Apple is facing a multi-million lawsuit over the amount of memory required by its flagship operating system (OS), which could see customers from around the globe join in the legal action.
The complaint revolves around the amount of memory iOS 8 reserves for itself on iPods, iPhones and iPads. It is alleged it takes up so much space that far less than advertised is left for people to store their own data.
Filed in California by Miami residents Paul Orshan and Christopher Endara, the complaint accuses the tech giant of “concealing, omitting and failing to disclose” that, on 16GB versions of iPhone 6 Plus models which have iOS 8 pre-installed, in excess of 20 per cent of advertised storage space is not available.
They are suing Apple both individually, “and on behalf of all others”. The complaint seeks class action status for others who purchased 16GB Apple devices and damages in excess of $5 million (£3m).
Apple has yet to issue any official comment on the lawsuit.
The pair claim that the 16GB iPhones and iPads they purchased had less than the stated amount of usable space, and that this was further reduced after upgrading an iPhone 5S from iOS 7 to iOS 8. It is further alleged by the pair that the amount of memory taken up by iOS 8 can mean users run out of storage and this is helping Apple force people to sign up for its fee-based iCloud storage system.
The latest upgrade to iOS 8 was released in late September but Apple was forced to withdraw and then reissue it because the first version meant a lot of iPhone 6 and Plus handsets could no longer make calls.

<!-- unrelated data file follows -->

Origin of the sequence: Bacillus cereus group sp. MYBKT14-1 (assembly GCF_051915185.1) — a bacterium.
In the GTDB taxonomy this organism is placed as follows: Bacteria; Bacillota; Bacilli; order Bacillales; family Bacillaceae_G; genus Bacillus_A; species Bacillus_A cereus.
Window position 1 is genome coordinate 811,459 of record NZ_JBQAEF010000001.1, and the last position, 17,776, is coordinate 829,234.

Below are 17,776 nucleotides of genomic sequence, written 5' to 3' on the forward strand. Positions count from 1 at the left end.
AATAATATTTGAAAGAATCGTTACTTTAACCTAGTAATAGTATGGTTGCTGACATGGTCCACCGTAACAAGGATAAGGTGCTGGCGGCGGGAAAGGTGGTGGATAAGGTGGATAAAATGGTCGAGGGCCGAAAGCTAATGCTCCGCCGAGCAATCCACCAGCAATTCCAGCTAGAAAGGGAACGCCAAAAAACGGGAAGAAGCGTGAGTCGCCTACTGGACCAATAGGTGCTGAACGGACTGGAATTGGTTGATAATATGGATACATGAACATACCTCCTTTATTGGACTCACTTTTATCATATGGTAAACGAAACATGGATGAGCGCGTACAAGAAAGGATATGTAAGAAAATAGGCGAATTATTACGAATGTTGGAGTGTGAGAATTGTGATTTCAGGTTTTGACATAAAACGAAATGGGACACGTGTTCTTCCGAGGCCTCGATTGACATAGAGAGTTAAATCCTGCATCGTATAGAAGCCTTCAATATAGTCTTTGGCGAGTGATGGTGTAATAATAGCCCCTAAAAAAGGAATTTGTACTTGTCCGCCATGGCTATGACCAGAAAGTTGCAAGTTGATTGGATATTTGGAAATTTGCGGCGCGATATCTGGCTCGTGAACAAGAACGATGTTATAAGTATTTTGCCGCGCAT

Apple issued a public apology over the botched update
The complaint reads: “Apple’s misrepresentations and omissions are deceptive and misleading because they omit material facts that an average consumer would consider in deciding whether to purchase its products. Rather ironically, Apple touts iOS 8 as ‘The biggest iOS release ever’. Of course, Apple is not referring to the literal size of iOS 8, which appears to be entirely undisclosed in its voluminous marketing materials extolling the purported virtues of iOS 8.”
They add that users who purchased iPhones, iPads, and iPods with 16GB of storage are being pushed to purchase iCloud storage because of this storage grab.
“Using these sharp business tactics, [Apple] gives less storage capacity than advertised, only to offer to sell that capacity in a desperate moment, eg when a consumer is trying to record or take photos at a child or grandchild’s recital, basketball game or wedding,” the complaint says. “To put this in context, each gigabyte of storage Apple short-changes its customers amounts to approximately 400-500 high resolution photographs.”
A chart contained within the legal complaint shows storage space on the iPhone 5S drops by 18.8 per cent, the iPad Air drops by 21.3 per cent, and the iPod by as much as 23.1 per cent, in comparison to advertised space.
Industry experts have explained that by limiting the amount of storage on entry-level phones, it is thought customers will upgrade to a larger and more expensive devices.